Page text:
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United Auto Workers threaten to escalate strike action if dispute is not settled by Friday

UNITED Auto Workers president Shawn Fain has warned that the contract dispute with the “Big Three” US car-makers will be escalated unless progress is made by noon tomorrow. 

Members of the union have been on strike since last Friday at three plants, one each for Ford, General Motors and Stellantis, as part of a push for a 40 per cent pay increase and improvements to key terms and conditions such as their pension scheme. 

Mr Fain said on Tuesday that unless the companies allowed substantial progress towards a fair agreement, the union would call on more members to join its “stand-up strike,” in which specific plants are targeted for action.

He said: “We’ve been available 24/7 to bargain a deal that recognises our members’ sacrifices and contributions to these record profits. Still the Big Three failed to get down to business.

“I have been clear with the Big Three every step of the way. And I’m going to be crystal clear again right now. If we don’t make serious progress by noon on Friday September 22, more locals [union branches] will be called on to stand up and join the strike.” 

He added: “Autoworkers have waited long enough to make things right at the Big Three. 

“We’re not waiting around and we’re not messing around. So, noon on Friday September 22 is a new deadline.”

The employers said that they were hopeful that a deal could be reached by tomorrow.

A General Motors statement said: “We’re continuing to bargain in good faith with the union to reach an agreement as quickly as possible for the benefit of our team members, customers, suppliers and communities across the US.”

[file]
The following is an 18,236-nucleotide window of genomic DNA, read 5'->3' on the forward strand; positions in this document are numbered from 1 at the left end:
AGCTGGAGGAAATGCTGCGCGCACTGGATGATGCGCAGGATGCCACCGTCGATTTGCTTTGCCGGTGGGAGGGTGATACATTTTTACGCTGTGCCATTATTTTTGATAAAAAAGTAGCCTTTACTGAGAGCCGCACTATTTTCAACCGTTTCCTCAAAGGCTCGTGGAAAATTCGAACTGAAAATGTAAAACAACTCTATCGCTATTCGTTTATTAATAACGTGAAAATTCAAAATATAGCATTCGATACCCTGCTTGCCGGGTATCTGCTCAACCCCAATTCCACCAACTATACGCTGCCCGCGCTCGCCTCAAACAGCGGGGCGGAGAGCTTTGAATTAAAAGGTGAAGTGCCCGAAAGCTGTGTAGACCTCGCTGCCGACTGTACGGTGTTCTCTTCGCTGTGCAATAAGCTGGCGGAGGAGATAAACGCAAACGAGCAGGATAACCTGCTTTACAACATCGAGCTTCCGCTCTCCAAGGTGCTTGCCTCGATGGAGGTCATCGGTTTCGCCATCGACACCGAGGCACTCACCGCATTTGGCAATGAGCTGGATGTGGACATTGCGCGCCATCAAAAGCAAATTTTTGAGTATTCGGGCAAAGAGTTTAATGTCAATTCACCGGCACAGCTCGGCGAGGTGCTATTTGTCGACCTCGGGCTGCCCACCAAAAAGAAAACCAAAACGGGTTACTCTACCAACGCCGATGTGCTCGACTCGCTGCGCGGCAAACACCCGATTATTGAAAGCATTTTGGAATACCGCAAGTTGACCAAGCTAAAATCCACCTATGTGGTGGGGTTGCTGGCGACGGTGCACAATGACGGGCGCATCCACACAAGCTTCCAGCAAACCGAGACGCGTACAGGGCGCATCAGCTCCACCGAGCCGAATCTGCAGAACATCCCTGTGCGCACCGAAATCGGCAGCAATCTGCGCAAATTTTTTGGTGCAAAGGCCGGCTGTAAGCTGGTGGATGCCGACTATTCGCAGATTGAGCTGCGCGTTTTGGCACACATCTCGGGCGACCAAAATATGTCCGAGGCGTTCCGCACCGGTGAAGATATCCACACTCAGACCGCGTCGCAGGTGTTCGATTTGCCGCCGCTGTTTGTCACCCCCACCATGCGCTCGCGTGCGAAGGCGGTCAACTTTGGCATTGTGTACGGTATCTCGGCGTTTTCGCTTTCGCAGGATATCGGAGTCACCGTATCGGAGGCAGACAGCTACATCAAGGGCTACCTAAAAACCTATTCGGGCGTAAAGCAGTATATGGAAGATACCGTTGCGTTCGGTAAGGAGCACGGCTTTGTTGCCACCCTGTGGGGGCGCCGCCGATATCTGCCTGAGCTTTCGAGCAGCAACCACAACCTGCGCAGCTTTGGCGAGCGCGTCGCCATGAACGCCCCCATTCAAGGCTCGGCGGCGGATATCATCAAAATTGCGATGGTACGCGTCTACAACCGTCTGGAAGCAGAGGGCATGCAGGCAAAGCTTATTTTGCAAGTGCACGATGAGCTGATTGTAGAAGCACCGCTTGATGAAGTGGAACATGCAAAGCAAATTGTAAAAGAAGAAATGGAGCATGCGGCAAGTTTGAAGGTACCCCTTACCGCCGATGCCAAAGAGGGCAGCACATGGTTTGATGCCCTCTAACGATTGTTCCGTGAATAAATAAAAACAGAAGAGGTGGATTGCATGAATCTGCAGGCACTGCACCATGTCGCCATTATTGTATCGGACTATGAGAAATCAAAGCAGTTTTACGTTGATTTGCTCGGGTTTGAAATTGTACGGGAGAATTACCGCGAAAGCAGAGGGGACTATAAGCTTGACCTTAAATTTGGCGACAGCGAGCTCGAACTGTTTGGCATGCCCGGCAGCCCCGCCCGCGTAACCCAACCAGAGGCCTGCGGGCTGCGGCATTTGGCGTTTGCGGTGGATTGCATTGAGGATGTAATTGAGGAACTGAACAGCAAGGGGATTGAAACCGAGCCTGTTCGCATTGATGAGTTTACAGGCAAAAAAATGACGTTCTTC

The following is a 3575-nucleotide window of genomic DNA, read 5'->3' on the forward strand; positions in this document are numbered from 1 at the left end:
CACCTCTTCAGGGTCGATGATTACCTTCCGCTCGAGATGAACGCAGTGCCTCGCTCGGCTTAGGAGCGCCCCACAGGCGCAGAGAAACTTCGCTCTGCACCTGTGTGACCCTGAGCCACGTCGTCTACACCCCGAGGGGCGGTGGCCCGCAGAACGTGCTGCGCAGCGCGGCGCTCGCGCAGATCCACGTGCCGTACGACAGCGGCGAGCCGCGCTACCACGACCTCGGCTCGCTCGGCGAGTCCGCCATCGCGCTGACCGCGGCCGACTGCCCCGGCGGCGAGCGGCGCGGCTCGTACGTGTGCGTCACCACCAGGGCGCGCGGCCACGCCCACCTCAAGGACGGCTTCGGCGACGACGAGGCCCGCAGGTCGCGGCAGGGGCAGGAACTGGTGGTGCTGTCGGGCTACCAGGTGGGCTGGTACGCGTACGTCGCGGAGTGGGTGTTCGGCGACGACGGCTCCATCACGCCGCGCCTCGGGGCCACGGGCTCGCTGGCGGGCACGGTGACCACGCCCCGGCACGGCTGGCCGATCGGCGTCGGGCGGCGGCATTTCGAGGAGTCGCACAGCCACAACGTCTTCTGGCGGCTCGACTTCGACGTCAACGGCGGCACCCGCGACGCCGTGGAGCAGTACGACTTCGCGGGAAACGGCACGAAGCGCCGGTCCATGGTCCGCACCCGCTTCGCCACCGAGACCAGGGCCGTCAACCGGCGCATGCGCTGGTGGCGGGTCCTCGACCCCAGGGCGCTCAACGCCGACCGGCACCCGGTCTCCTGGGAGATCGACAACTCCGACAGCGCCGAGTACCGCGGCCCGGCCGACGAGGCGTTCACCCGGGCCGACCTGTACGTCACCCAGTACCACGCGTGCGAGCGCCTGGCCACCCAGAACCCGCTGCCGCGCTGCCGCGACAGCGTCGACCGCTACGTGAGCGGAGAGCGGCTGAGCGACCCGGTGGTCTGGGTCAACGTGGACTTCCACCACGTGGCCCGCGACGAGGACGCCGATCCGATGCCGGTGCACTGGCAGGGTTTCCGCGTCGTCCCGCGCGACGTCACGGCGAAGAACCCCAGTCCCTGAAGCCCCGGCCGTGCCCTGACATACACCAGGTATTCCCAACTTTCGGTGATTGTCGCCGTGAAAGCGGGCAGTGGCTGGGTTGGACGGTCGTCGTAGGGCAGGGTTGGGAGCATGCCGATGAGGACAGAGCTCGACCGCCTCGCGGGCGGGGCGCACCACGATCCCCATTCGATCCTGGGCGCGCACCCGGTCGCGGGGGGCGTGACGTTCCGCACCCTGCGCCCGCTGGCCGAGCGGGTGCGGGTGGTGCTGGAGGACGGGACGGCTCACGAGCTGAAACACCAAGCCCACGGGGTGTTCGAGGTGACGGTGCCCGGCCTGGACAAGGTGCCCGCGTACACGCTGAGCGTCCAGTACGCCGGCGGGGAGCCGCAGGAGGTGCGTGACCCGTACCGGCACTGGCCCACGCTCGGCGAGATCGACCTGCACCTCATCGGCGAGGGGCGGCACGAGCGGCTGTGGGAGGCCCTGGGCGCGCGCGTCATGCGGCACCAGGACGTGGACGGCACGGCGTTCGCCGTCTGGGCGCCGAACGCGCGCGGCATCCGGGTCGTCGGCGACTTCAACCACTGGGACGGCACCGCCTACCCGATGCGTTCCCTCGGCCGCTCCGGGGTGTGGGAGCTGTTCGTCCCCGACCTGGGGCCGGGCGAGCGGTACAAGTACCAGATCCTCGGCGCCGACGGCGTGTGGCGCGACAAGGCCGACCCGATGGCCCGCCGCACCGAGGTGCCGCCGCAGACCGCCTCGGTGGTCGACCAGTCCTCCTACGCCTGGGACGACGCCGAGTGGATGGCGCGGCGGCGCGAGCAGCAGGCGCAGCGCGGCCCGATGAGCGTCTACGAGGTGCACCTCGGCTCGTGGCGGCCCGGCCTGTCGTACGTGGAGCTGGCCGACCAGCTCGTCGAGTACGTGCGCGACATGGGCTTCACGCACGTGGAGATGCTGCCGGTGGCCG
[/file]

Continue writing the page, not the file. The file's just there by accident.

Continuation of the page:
A Ford spokeswoman said negotiations were continuing, but it provided no additional details.

Mr Fain also rebutted suggestions that US President Joe Biden was planning to send top aides to Detroit to help settle the dispute.

He also condemned former president Donald Trump’s comments on the dispute, in which he criticised the car makers for moving towards the introduction of electric vehicles, claiming that this would cost jobs.

Mr Fain said: “This battle is not about the president; it’s not about the former president. Their involvement is a mischaracterisation. They’re not involved in negotiations.”

On Tuesday night, Canadian union Unifor said it had reached a tentative agreement with Ford to avert a strike by 5,600 workers at several plants. 

Unifor did not immediately disclose the terms of the deal, which it said had been endorsed unanimously by its bargaining committee.


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